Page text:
‘“I hope they will now understand the power of smartphones,” Fischer told Reuters. “And as a result, I hope this means there is a whole change in strategy.”
‘“I hope they will now understand the power of smartphones,” Fischer told Reuters. “And as a result, I hope this means there is a whole change in strategy.
‘“My next focus with Nintendo is for them to focus on monetizing the rest of their 4,000 patents for mobile gaming, multi-player gaming, et cetera. I think they could be making 30 to 60 billion yen ($290 million to $570 million) annually from licensing.”
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Augmented reality is just one piece of a large pie for Nintendo
Similarly, other insiders believe the success of Pokemon GO will push gaming executives in Japan to take AR more seriously. But Nintendo, and the wider gaming industry, should be careful about reading too much into Pokemon GO’s success.
For one, most of Nintendo’s franchises are not like Pokemon. They don’t lend themselves to what makes Pokemon GO ‘work’ as an AR mobile game.
There are, of course, very smart people at Nintendo. But replicating what they’ve managed with Pokemon GO with their other IPs is questionable.
Would a Zelda augmented reality game work as well? Moreover, how would it work in the first place? If you’re familiar with the franchise, you’ll realise the game doesn’t lend itself to that kind of experience. For most other Nintendo IPs, it’s not immediately obvious how AR would work, either.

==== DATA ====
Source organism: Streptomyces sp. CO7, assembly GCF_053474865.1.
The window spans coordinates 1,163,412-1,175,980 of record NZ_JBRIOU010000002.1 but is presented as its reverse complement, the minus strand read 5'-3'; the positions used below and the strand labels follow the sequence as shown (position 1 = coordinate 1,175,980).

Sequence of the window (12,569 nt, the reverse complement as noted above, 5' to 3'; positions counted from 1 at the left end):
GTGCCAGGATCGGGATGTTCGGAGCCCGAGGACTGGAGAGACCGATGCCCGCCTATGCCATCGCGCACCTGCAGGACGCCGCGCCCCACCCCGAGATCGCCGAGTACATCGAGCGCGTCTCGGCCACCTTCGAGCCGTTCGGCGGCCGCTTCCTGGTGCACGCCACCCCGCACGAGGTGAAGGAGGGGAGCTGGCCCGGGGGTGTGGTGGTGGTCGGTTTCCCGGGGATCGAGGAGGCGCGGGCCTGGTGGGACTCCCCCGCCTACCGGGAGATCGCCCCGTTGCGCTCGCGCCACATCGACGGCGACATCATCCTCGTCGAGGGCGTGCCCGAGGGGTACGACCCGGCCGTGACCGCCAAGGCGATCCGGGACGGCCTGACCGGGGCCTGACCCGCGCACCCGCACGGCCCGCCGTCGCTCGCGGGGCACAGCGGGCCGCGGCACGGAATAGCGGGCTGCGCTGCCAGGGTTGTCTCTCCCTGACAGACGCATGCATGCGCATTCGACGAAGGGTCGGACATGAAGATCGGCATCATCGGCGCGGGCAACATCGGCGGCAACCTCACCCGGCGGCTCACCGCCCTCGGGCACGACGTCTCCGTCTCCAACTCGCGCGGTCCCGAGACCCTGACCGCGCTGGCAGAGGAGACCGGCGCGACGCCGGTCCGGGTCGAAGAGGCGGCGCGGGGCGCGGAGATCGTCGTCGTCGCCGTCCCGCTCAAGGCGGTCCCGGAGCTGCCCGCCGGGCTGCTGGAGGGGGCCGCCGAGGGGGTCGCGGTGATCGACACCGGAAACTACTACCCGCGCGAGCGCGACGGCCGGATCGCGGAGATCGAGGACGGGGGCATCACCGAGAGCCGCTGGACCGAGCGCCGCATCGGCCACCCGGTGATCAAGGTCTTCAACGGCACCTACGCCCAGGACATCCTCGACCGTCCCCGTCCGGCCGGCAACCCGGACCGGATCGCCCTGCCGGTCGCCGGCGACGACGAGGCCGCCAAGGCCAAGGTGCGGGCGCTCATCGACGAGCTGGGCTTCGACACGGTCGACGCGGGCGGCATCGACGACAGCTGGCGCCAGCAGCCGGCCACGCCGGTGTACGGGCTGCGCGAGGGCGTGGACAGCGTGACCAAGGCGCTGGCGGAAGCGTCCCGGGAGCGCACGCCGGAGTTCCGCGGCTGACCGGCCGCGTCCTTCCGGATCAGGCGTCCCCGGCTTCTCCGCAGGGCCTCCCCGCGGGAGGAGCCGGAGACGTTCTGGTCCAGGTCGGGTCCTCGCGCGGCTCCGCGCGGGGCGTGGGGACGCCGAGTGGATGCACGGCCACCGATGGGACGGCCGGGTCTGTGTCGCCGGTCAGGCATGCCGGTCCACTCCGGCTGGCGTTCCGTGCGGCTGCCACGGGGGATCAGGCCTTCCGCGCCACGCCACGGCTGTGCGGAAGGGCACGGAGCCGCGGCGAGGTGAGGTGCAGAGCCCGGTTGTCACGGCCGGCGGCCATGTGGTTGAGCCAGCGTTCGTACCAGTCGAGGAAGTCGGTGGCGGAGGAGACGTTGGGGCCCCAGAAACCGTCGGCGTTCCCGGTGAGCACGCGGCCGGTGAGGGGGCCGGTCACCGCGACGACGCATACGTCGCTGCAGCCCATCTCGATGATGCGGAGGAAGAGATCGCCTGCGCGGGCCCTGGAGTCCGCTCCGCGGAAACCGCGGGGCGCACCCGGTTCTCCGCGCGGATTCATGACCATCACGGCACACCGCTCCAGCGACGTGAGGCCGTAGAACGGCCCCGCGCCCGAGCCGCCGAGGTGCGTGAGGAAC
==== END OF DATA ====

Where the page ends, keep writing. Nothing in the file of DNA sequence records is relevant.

In fact, you could argue that Nintendo would be better off focusing on virtual reality (VR) instead. That’s the trend the entire industry is going in, and for good reason. VR compliments the experience that most gamers are familiar with. We can’t say the same about AR, which alters the very framework of traditional gaming.
Because of this, AR is likely to develop as a sub-genre of gaming that is very different to what you’ll find across the rest of the industry. At least until graphical fidelity reaches a point where the marriage of real life and graphics becomes indistinguishable. But that’s a long way off.
Of course, none of this is to say that Nintendo shouldn’t experiment with its intellectual property. But suggestions that the company should move its focus away from console and handheld markets are misguided. After all, if Nintendo can capitalise on opportunities across all gaming segments (console, handheld, VR, AR), why wouldn’t it?
In all likelihood, that’ll be the course of action Nintendo takes. But it needs to ensure it doesn’t heed the calls to veer off into one segment, at the expense of the others.
For the time being, the console business will remain critical to Nintendo’s ongoing success. And Nintendo knows that, which is why its next console is releasing next year.
With some investors calling for change at Nintendo, the company would be wise to resist any attempts to upend their business model just yet. Diversification, and maximisation of potential from existing IPs, should be the way forward. Or, as the Pokemon tagline might sagely advise company executives: Gotta catch em’ all.
Contributor, Markets and Money